Julie Stitzel
Former Vice President, Center for Capital Markets Competitiveness


September 18, 2019


“If you look at history, innovation doesn't come just from giving people incentives; it comes from creating environments where their ideas can connect.”

– Steven Johnson, Author

We are a nation of innovators, and our economy benefits greatly because of it. As Steven Johnson aptly noted, innovators are much more likely to succeed if they operate in an environment where their ideas can connect. Encouragingly, the Consumer Financial Protection Bureau (CFPB) recently took much needed first steps and adopted policies that promote innovation and create environments where ideas and people can connect—providing regulatory clarity for businesses while promoting responsible innovation on behalf of consumers.

Innovators often face a common barrier prior to making their idea or product public—testing it in a complex regulatory environment. This is where regulators have an opportunity to play a pivotal role in incentivizing U.S. innovation. Allowing companies, new and established, to test the feasibility of a product or idea in areas that lack regulatory certainty is important for all industries, not just financial services. In the health sector, these efforts are called “demonstration projects.” In the transportation sector, these efforts are called “pilot programs.” And now, thanks to three new policies released last week by the CFPB, the financial services sector has the space to innovate in a way that benefits consumers.

  1. No-Action Letter (NAL) Policy: The new NAL Policy improves on the Bureau’s 2016 NAL Policy by having, among other things, a more streamlined review process focusing on the consumer benefits and risks of the product or service in question. The CFPB filed its first NAL in response to a request by the Department of Housing and Urban Development (HUD) on behalf of more than 1,600 housing counseling agencies (HCAs) that participate in HUD’s housing counseling program.
  2. Trial Disclosure Program (TDP) Policy: Under the new TDP Policy, entities seeking to improve consumer disclosures may conduct in-market testing of alternative disclosures for a limited time upon permission by the Bureau. The Dodd-Frank Act gives the Bureau the authority to provide certain legal protections for entities to conduct trial disclosure programs, as outlined in the TDP Policy. The new policy streamlines the application and review process.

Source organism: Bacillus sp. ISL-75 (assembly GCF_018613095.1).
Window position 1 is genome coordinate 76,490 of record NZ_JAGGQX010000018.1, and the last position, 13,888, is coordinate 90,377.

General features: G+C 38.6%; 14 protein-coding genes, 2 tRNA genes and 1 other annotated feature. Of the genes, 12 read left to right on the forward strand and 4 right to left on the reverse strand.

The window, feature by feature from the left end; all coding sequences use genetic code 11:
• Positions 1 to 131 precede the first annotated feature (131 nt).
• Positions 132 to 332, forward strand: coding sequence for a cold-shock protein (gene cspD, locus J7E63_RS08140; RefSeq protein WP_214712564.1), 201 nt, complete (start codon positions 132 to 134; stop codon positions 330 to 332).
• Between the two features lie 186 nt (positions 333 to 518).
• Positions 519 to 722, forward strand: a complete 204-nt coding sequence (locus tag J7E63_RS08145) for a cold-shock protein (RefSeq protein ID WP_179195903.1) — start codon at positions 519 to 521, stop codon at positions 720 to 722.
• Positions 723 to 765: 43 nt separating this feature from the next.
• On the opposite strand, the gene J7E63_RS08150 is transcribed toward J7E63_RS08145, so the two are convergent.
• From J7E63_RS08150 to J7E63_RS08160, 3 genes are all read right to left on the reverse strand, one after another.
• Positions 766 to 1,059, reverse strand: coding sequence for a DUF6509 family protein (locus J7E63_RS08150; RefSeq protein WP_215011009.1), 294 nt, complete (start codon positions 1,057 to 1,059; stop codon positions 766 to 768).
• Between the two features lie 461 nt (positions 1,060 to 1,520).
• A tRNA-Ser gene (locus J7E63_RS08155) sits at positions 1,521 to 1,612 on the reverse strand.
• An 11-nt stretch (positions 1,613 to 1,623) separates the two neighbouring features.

3. Compliance Assistance Sandbox (CAS) Policy: The CAS Policy enables testing of a financial product or service where there is regulatory uncertainty. After the Bureau evaluates the product or service for compliance with relevant law, an approved applicant that complies in good faith with the terms of the approval will have a “safe harbor” from liability for specified conduct during the testing period. Approvals under the CAS Policy will provide protection from liability under the Truth in Lending Act, the Electronic Fund Transfer Act, or the Equal Credit Opportunity Act.

But CFPB didn’t stop there. The CFPB seized the opportunity to connect state and federal regulators with the launch of the American Consumer Financial Innovation Network (ACFIN).

According to its charter, ACFIN is a partnership between state and federal policymakers intended to facilitate innovation that benefits consumers through greater competition, consumer access, or financial inclusion in markets for consumer financial products and services. Members of ACFIN facilitate innovation within the United States through cross-jurisdictional coordination and information-sharing. The CFPB invited all state regulators to join ACFIN, and the initial members are the Attorneys General of: Alabama, Arizona, Georgia, Indiana, South Carolina, Tennessee, and Utah.

Why does this matter? Simply, promoting responsible financial services innovation while creating an environment that allows it to flourish benefits U.S. businesses and consumers. Businesses will continue to reside and innovate in the United States with greater regulatory clarity while consumers will increasingly benefit from improved financial services products. Further, the U.S. signals to the global financial services sector that we continue to lead in the space.

We look forward to leveraging the momentum of last week’s announcements by working with the CFPB to secure rules of the road that appropriately balance the private sector’s need for clarity and consumer’s need for fair, transparent and competitive access to financial products and services.

About the authors

Julie Stitzel

Julie Stitzel is former Vice President of the U.S. Chamber’s Center for Capital Markets Competitiveness (CCMC).